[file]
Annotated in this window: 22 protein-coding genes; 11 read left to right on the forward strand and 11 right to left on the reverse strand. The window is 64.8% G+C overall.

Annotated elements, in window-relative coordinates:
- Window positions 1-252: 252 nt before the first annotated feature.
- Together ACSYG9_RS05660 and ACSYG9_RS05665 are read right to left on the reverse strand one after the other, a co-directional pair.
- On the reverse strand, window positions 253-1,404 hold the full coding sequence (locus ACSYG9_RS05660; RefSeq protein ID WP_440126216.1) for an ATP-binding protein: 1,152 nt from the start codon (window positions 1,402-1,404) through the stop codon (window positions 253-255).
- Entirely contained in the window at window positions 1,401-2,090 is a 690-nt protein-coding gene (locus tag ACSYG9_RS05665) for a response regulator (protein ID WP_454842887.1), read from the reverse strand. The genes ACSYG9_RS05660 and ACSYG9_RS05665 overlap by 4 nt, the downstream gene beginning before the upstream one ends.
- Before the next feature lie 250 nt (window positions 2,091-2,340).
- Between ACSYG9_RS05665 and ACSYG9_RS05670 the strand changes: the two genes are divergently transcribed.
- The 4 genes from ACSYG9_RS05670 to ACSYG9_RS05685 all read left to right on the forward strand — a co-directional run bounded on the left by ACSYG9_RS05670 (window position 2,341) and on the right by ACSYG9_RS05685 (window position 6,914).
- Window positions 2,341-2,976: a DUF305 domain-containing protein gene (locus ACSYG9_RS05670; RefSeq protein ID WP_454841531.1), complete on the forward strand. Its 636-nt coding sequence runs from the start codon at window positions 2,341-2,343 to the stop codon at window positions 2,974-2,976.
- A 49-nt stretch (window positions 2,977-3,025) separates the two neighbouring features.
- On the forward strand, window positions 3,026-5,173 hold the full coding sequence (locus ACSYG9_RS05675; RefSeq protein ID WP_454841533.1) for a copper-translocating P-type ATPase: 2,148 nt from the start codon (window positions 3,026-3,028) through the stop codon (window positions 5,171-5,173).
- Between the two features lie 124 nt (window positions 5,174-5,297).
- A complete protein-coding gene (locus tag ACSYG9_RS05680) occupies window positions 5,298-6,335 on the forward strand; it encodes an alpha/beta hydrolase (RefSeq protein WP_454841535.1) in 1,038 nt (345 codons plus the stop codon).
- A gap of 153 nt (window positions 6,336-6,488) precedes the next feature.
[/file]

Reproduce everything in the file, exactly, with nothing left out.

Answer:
Annotated in this window: 22 protein-coding genes; 11 read left to right on the forward strand and 11 right to left on the reverse strand. The window is 64.8% G+C overall.

Annotated elements, in window-relative coordinates:
- Window positions 1-252: 252 nt before the first annotated feature.
- Together ACSYG9_RS05660 and ACSYG9_RS05665 are read right to left on the reverse strand one after the other, a co-directional pair.
- On the reverse strand, window positions 253-1,404 hold the full coding sequence (locus ACSYG9_RS05660; RefSeq protein ID WP_440126216.1) for an ATP-binding protein: 1,152 nt from the start codon (window positions 1,402-1,404) through the stop codon (window positions 253-255).
- Entirely contained in the window at window positions 1,401-2,090 is a 690-nt protein-coding gene (locus tag ACSYG9_RS05665) for a response regulator (protein ID WP_454842887.1), read from the reverse strand. The genes ACSYG9_RS05660 and ACSYG9_RS05665 overlap by 4 nt, the downstream gene beginning before the upstream one ends.
- Before the next feature lie 250 nt (window positions 2,091-2,340).
- Between ACSYG9_RS05665 and ACSYG9_RS05670 the strand changes: the two genes are divergently transcribed.
- The 4 genes from ACSYG9_RS05670 to ACSYG9_RS05685 all read left to right on the forward strand — a co-directional run bounded on the left by ACSYG9_RS05670 (window position 2,341) and on the right by ACSYG9_RS05685 (window position 6,914).
- Window positions 2,341-2,976: a DUF305 domain-containing protein gene (locus ACSYG9_RS05670; RefSeq protein ID WP_454841531.1), complete on the forward strand. Its 636-nt coding sequence runs from the start codon at window positions 2,341-2,343 to the stop codon at window positions 2,974-2,976.
- A 49-nt stretch (window positions 2,977-3,025) separates the two neighbouring features.
- On the forward strand, window positions 3,026-5,173 hold the full coding sequence (locus ACSYG9_RS05675; RefSeq protein ID WP_454841533.1) for a copper-translocating P-type ATPase: 2,148 nt from the start codon (window positions 3,026-3,028) through the stop codon (window positions 5,171-5,173).
- Between the two features lie 124 nt (window positions 5,174-5,297).
- A complete protein-coding gene (locus tag ACSYG9_RS05680) occupies window positions 5,298-6,335 on the forward strand; it encodes an alpha/beta hydrolase (RefSeq protein WP_454841535.1) in 1,038 nt (345 codons plus the stop codon).
- A gap of 153 nt (window positions 6,336-6,488) precedes the next feature.